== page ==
Survival after recurrent nonsmall-cell lung cancer after complete pulmonary resection.
      • Williams BA
      • Sugimura H
      • Endo C
      • et al.
      Predicting postrecurrence survival among completely resected non-small-cell lung cancer patients.
      • Shimada Y
      • Saji H
      • Yoshida K
      • et al.
      Prognostic factors and the significance of treatment after recurrence in completely resected stage I non-small cell lung cancer.
      • Song IH
      • Yeom SW
      • Heo S
      • et al.
      Prognostic factors for post-recurrence survival in patients with completely resected stage I non-small-cell lung cancer.
      • Walsh GL
      • O’Connor M
      • Willis KM
      • et al.
      Is follow-up of lung cancer patients after resection medically indicated and cost-effective?.
      Walsh et al.
      • Walsh GL
      • O’Connor M
      • Willis KM
      • et al.
      Is follow-up of lung cancer patients after resection medically indicated and cost-effective?.
      reported that disease-free interval greater than 12 months was a favorable predictor of PRS in NSCLC after complete resection. Song et al.
      • Song IH
      • Yeom SW
      • Heo S
      • et al.
      Prognostic factors for post-recurrence survival in patients with completely resected stage I non-small-cell lung cancer.
      reported that disease-free interval less than or equal to 12 months was a significant predictor of worse PRS in resected stage I NSCLC. Our previous study showed that disease-free interval less than or equal to 16 months was a statistically significant predictor for PRS in patients with stage I NSCLC after distant metastasis.
      • Hung JJ
      • Jeng WJ
      • Hsu WH
      • et al.
      Prognostic factors of postrecurrence survival in completely resected stage I non-small cell lung cancer with distant metastasis.
      However, disease-free interval was a significant predictor of PRS in univariate analysis but not in multivariate analysis in this study.
      Treatment for recurrent NSCLC significantly prolongs overall survival and PRS.
      • Nakagawa T
      • Okumura N
      • Ohata K
      • Igai H
      • Matsuoka T
      • Kameyama K
      Postrecurrence survival in patients with stage I non-small cell lung cancer.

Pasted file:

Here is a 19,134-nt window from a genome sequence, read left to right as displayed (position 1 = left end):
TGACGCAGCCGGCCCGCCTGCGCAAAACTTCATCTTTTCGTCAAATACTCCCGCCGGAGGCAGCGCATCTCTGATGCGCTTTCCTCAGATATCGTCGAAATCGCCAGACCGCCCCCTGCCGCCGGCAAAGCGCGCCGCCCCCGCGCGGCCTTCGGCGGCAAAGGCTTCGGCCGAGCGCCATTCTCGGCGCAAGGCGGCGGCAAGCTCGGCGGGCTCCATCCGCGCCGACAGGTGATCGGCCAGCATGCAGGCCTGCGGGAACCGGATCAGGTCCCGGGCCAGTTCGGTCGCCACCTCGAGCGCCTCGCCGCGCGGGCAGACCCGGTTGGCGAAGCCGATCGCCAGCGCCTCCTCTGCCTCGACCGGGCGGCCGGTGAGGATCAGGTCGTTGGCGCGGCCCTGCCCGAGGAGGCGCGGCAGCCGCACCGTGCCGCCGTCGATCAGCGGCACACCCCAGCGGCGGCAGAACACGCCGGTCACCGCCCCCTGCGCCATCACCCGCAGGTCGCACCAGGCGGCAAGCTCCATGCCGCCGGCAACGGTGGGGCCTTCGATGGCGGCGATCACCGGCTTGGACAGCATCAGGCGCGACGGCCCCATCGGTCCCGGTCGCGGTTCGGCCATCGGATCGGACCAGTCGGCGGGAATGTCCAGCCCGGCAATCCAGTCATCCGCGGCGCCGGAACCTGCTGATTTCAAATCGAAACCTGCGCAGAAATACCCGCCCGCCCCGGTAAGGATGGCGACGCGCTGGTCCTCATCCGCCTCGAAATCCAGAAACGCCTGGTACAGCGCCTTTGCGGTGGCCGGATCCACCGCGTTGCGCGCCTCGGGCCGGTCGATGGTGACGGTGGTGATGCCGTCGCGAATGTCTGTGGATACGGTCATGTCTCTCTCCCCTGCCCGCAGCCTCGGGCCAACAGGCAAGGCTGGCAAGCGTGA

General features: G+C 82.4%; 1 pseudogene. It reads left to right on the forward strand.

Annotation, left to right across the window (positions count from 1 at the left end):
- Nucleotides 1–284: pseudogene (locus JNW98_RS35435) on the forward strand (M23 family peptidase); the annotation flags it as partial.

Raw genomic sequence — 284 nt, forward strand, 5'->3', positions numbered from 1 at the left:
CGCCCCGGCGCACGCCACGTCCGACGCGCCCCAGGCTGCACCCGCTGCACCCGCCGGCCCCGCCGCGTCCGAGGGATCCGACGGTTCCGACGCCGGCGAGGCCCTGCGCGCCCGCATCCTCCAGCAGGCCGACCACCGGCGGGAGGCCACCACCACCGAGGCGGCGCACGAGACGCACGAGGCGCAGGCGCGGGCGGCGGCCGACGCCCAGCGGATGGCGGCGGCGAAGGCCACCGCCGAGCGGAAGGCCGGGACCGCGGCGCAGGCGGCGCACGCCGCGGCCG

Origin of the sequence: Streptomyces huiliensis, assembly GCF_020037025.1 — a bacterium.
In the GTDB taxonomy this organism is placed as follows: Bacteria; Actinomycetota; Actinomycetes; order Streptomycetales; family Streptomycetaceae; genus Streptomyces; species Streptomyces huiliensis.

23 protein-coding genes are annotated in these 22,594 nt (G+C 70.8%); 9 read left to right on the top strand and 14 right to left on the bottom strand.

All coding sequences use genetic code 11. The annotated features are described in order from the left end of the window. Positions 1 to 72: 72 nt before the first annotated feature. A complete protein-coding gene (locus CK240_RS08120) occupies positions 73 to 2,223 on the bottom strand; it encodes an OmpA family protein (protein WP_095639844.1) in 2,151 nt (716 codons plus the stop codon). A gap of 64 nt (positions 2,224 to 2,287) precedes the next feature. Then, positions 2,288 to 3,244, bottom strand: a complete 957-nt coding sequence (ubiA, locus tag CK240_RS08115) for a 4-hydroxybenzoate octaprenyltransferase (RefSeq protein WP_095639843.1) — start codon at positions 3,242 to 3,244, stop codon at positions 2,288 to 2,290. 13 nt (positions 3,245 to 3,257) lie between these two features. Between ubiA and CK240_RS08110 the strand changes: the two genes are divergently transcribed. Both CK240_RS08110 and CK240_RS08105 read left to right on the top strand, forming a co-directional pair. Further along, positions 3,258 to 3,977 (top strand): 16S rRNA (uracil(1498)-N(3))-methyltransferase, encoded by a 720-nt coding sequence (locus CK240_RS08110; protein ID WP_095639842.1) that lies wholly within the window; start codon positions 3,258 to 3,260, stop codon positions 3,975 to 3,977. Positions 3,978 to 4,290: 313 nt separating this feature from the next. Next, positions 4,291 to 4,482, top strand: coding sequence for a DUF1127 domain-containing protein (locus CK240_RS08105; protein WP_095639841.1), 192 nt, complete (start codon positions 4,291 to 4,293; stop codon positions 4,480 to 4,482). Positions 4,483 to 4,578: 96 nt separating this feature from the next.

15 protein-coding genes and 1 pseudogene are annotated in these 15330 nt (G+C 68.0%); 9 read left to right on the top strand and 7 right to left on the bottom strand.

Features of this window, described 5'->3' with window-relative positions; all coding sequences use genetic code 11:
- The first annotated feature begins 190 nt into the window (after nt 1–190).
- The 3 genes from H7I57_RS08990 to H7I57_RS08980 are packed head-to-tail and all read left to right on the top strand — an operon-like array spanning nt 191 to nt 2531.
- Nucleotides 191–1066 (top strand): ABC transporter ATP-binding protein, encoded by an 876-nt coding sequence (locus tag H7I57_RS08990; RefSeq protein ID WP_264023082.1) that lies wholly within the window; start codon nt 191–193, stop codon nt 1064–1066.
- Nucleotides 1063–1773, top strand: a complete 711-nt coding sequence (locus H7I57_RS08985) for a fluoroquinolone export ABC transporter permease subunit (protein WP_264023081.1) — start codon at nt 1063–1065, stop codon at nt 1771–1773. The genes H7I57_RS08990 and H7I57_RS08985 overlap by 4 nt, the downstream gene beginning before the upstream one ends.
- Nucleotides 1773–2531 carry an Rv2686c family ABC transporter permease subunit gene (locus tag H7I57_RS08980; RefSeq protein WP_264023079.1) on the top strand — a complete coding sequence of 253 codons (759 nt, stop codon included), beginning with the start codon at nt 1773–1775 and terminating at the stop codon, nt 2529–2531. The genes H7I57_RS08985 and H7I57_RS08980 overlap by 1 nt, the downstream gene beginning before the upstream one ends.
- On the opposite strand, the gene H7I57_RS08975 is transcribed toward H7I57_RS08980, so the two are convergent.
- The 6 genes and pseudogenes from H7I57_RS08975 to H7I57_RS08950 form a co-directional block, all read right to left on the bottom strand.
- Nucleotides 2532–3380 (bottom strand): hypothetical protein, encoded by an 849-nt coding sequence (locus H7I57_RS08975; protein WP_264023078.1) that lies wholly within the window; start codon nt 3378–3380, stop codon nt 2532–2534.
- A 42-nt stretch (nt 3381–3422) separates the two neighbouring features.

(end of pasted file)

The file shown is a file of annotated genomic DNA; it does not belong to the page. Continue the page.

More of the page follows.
• Sugimura H
      • Nichols FC
      • Yang P
      • et al.
      Survival after recurrent nonsmall-cell lung cancer after complete pulmonary resection.
      • Yoshino I
      • Yohena T
      • Kitajima M
      • et al.
      Survival of non-small cell lung cancer patients with postoperative recurrence at distant organs.
      • Shimada Y
      • Saji H
      • Yoshida K
      • et al.
      Prognostic factors and the significance of treatment after recurrence in completely resected stage I non-small cell lung cancer.
      • Walsh GL
      • O’Connor M
      • Willis KM
      • et al.
      Is follow-up of lung cancer patients after resection medically indicated and cost-effective?.
      In our previous studies,
      • Hung JJ
      • Hsu WH
      • Hsieh CC
      • et al.
      Post-recurrence survival in completely resected stage I non-small cell lung cancer with local recurrence.
      • Hung JJ
      • Jeng WJ
      • Hsu WH
      • et al.
      Prognostic factors of postrecurrence survival in completely resected stage I non-small cell lung cancer with distant metastasis.
      treatment for local recurrence or distant metastasis significantly improved PRS in resected stage I NSCLC after recurrence. Complete surgical resection may improve PRS in selected candidates with resectable local recurrent disease.
      • Hung JJ
      • Hsu WH
      • Hsieh CC
      • et al.
      Post-recurrence survival in completely resected stage I non-small cell lung cancer with local recurrence.